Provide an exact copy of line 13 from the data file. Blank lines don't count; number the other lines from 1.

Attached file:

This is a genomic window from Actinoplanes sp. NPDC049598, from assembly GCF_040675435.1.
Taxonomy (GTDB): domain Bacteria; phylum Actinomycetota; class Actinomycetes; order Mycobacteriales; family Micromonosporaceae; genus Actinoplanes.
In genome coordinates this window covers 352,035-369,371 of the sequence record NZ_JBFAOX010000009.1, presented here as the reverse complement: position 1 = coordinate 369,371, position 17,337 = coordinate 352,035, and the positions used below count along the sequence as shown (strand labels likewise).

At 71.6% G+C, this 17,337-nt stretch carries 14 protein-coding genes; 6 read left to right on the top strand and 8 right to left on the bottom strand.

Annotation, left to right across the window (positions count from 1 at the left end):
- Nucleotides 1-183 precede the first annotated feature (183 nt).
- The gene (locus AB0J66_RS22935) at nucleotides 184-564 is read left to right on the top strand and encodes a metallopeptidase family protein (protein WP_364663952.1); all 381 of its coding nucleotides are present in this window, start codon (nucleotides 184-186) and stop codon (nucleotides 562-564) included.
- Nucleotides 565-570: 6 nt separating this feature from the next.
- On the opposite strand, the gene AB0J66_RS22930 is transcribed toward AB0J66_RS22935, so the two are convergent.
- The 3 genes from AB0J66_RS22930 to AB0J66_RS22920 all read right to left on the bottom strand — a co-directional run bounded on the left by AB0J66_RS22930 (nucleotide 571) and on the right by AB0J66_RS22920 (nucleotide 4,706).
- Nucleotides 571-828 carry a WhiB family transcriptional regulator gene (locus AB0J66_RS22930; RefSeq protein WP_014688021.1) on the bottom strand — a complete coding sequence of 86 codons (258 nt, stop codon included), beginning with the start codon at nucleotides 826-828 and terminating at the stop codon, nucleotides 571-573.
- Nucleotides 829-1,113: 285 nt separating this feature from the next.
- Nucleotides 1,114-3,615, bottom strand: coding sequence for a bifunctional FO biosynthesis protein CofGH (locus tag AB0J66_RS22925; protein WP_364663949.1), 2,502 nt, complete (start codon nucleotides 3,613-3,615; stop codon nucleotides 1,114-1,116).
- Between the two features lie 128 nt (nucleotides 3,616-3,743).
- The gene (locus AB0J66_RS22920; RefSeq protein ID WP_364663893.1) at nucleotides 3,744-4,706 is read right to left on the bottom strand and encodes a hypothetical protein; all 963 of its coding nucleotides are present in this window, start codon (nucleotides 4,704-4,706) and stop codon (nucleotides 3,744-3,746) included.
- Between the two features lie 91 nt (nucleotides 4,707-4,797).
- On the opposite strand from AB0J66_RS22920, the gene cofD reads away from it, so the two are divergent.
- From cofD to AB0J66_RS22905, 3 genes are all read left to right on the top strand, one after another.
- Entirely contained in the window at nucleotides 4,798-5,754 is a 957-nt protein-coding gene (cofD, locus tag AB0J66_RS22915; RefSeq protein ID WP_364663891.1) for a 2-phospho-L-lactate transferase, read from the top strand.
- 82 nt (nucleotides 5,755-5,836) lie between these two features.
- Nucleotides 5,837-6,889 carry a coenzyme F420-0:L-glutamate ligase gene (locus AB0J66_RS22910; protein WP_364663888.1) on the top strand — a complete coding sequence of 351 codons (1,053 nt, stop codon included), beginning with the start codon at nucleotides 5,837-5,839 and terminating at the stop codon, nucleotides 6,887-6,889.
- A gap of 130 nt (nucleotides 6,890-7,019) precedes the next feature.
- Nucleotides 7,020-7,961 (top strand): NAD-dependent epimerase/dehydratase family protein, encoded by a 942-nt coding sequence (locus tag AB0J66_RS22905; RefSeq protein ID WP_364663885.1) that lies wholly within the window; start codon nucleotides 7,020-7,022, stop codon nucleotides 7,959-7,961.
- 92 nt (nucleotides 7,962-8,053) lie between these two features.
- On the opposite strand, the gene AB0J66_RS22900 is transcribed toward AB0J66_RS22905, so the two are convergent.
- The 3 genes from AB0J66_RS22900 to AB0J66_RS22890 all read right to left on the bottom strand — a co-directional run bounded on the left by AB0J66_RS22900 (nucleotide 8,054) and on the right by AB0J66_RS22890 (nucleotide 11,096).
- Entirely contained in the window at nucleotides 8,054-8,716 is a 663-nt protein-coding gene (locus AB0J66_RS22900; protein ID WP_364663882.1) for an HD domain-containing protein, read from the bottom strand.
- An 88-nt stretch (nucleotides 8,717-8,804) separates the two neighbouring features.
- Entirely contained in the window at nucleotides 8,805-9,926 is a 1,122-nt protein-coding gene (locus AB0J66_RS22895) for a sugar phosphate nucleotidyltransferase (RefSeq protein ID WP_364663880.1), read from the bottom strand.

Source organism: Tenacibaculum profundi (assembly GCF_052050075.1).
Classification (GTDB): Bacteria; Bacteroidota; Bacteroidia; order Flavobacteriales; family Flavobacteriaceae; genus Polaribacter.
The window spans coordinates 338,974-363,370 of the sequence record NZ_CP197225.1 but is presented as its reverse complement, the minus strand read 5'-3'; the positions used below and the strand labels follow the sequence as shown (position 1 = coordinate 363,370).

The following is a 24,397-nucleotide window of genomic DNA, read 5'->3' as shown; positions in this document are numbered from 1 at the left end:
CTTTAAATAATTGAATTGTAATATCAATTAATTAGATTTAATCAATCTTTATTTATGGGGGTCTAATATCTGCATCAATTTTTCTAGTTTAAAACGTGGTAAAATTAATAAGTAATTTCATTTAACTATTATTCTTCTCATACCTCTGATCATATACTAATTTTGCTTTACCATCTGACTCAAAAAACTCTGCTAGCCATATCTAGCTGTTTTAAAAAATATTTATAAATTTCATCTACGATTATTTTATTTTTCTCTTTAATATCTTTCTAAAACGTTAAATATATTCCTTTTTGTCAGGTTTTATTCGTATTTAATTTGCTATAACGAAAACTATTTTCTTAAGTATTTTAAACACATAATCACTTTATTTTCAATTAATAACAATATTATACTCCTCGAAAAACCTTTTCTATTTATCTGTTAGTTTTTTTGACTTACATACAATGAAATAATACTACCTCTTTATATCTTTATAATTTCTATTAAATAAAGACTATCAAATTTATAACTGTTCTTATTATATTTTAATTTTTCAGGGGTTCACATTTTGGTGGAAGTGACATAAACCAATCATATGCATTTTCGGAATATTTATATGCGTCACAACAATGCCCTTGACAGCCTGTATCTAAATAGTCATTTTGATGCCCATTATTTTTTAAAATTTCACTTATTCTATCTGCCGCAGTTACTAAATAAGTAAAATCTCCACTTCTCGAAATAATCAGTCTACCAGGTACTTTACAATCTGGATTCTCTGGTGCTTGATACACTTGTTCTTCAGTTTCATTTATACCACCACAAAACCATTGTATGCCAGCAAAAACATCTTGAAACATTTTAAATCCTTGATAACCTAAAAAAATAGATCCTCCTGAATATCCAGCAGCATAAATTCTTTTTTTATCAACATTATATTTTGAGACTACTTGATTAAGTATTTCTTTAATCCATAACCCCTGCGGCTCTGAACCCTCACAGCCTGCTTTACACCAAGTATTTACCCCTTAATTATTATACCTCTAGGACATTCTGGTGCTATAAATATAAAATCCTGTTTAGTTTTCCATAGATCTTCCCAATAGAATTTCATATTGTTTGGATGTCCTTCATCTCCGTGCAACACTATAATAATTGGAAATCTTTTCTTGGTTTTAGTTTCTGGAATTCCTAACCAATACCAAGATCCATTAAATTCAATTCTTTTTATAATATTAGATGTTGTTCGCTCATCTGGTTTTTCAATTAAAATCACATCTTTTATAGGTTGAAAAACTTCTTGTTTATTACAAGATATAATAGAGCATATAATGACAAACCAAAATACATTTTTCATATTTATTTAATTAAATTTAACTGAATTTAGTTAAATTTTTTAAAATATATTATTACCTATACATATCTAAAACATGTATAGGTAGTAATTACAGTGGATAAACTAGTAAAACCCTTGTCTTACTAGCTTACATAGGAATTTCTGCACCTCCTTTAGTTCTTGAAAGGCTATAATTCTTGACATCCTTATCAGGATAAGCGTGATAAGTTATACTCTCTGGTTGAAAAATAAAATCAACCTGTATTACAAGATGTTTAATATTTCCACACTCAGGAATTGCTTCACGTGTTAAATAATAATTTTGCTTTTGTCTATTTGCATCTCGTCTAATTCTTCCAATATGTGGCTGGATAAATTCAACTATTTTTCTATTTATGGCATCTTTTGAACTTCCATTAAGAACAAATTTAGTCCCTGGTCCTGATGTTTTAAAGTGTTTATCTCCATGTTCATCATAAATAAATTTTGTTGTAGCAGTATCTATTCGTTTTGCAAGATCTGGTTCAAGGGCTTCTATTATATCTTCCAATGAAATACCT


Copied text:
- Nucleotides 1,114-3,615, bottom strand: coding sequence for a bifunctional FO biosynthesis protein CofGH (locus tag AB0J66_RS22925; protein WP_364663949.1), 2,502 nt, complete (start codon nucleotides 3,613-3,615; stop codon nucleotides 1,114-1,116).